The status of women in India has been subjected to intense media glare over the past few years, and the safety of travel in India for women has been questioned. But one region has certainly made the empowerment of women a main focus. Ladakh is considered a particularly safe part of India for female travelers. And as I found on a recent trip, it's also a region where women's cooperatives and initiatives flourish.
When you fly to Ladakh, there's a point when you realize you're leaving the world as you know it behind you. The landscape below begins to change as you start flying over the Himalayas. Cities, towns, fields and rivers get left behind as the mighty, snow-clad peaks pierce the clouds. The starkness of the world below leaves you breathless. The altitude leaves you breathless, too, for when you land at Leh airport, you are at 3,500m (11,500 ft) above sea level.
Once part of Tibet, Ladakh is known for its landscapes of Buddhist monasteries, white chortens (stupas) and prayer flags waving in the northern wind. This is the most northerly part of India – a region of barren, high-altitude deserts, surrounded by the Himalayan mountain range and bordered by China and Pakistan. Here, nothing is the same as the rest of the country, and that includes the culture.
A shining example of the region’s commitment to raise the status of women is the Ladakhi Rural Women’s Enterprise (LRWE). Founded in 2012 by Tsering Dolma, the organization employs rural women and is helping to keep traditional fibre arts skills alive. The women are trained to make products such as pashmina shawls that are then sold at the organization’s Ladakh Nature Products store in the main market of Leh, Ladakh's capital city.
And that is where I found Tsering, one afternoon, after braving the hazards of Leh's main market, the street torn asunder by roadwork. A slim and elegant woman, Tsering was sitting on a stack of cushions and working studiously with an awl (a tool used in felt-work) when I arrived. Around her, the store was packed with shawls, stuffed animals, hats and dozens of other products made of wool, pashmina and silk.
With the help of a translator (my guide Tashi), Tsering explained to me that the purpose of Ladakhi Rural Women’s Enterprise is to help empower women and preserve traditional culture. The store opened in June 2013 to retail the products the women make while the profits are put back into the organization to keep the training cycle going and to support women artisans across the region.
Tsering told me she got the inspiration to start the enterprise after working for 20 years with an organization called the Ladakh Ecological Development Group (LEDeG) where she worked with women on rural development projects. In 2001, she visited Barefoot College in rural Rajasthan, and learned about the women’s handicraft organizations in the state. Back home in Ladakh, she began forming women's groups offering training in traditional fibre arts, such as weaving, sewing, spinning, felting, knitting and the process of natural dyeing.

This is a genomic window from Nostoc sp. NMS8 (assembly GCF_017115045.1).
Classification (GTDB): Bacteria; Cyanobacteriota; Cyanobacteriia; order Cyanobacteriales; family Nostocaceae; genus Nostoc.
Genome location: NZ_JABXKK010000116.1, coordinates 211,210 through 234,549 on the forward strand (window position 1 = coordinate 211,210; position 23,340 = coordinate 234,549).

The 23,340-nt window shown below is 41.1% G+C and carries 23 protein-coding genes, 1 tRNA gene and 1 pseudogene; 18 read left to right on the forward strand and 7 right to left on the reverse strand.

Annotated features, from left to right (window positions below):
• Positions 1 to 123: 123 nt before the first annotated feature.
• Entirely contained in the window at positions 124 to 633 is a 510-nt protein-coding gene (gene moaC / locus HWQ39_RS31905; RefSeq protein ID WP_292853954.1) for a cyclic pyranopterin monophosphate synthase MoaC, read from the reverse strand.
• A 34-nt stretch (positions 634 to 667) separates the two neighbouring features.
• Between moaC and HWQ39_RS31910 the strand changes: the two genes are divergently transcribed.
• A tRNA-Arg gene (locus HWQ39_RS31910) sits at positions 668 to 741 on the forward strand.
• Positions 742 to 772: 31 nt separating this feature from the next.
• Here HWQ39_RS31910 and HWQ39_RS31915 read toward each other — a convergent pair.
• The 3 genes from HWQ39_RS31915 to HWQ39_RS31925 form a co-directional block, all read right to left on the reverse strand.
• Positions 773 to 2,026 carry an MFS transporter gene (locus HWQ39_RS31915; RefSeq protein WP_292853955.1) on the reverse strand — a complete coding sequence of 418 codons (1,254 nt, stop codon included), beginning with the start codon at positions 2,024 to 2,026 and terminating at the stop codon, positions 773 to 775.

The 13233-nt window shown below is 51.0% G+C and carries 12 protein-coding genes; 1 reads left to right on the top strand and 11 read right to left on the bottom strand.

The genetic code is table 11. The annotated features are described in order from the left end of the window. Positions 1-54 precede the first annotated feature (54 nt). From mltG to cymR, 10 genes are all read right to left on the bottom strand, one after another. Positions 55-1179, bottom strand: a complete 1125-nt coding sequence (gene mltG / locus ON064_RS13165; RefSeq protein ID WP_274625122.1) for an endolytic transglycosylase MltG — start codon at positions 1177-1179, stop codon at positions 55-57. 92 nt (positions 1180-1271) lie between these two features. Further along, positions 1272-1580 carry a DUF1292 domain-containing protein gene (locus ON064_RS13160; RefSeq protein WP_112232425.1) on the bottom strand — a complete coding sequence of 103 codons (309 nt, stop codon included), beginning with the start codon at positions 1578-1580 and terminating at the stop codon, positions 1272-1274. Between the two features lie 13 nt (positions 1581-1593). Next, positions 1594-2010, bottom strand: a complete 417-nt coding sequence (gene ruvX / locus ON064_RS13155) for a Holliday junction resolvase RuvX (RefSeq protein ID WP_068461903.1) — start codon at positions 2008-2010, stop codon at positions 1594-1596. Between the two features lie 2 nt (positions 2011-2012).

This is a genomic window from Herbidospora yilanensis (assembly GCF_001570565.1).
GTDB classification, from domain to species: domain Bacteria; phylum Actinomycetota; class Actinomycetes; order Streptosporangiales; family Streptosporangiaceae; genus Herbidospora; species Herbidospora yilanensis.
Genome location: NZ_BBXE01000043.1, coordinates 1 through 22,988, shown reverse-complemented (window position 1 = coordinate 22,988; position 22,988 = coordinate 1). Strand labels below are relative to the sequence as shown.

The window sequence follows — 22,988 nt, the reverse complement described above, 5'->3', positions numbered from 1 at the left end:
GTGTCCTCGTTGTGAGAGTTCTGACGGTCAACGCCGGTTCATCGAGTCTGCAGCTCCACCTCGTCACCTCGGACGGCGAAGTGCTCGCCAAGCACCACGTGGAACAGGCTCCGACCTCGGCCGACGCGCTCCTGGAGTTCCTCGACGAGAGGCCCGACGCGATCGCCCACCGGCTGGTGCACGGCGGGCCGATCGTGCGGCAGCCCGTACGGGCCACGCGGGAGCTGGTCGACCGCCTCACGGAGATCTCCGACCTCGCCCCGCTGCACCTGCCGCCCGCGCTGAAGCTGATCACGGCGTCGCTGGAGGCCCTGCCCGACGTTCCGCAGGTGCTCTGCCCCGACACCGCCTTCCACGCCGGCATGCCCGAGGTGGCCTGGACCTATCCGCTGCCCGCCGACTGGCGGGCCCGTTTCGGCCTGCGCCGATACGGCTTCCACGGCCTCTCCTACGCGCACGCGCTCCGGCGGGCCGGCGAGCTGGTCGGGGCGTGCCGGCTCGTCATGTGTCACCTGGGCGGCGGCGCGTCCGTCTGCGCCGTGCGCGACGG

Eventually she left the group to start the Ladakhi Rural Women’s Enterprise with the specific purpose of empowering women and preserving traditional skills. Now about 70 women of all ages, work at home in their villages using wool and natural dyes such as indigo, wild rose, onion, and carrot leaves – all supplied by LRWE.
It's telling that while Tsering relates her story to me, there is no mention of opposition from either her husband or her community. In fact, her husband, Sonam Jorgyes, has always supported her, and helped her found Ladakhi Rural Women’s Enterprise.
Leh’s main market is filled with stores and street sellers proffering the usual assortment of flowing harem pants, turquoise jewelry and fake "pashmina" shawls so popular with hippies and tourists alike. Most of these items can be found throughout India, and most are not even made in Ladakh. But the handmade products at the Ladakh Nature Products store are genuine, and a true representation of the culture. Buying souvenirs and clothing here not only bolsters the local economy, it empowers the women who make them. Furthermore, it gives travellers the opportunity to bring home an authentic piece of Ladakhi culture. This is responsible tourism in action.
LRWE isn’t the only example of a thriving social enterprise in Ladakh. I had the chance to speak with several women, local and foreign, who were actively pursuing projects and associations that empower women and preserve culture. A French woman, Nelly Rieuf, runs the Matho Museum project at a monastery outside of the capital. She trains and employs local women to restore precious Thangka paintings. A Buddhist nun, Dr. Tsering Palmo, founded the Ladakh Nuns Association (LNA) in 1996 to give nuns more support and opportunities.
While the women of Ladakh may have a ways to go to achieve equality (especially with regards to financial independence) they at least seem to be getting support and encouragement for their endeavours.
Just before leaving Leh, I had one last walk through town. With newly heightened awareness from all that I’d just learned, I looked at the faces of the women I passed. I saw strong, handsome women, dressed in traditional clothes with both hope and determination on their faces. Like the region itself – up in the clouds – they are soaring toward a bright future.
G Adventures runs a number of departures in Ladakh encompassing a wide range of departure dates and activities to cater for different tastes. We’re thrilled at the prospect of showing you this big blue planet of ours — check out our small group trips here.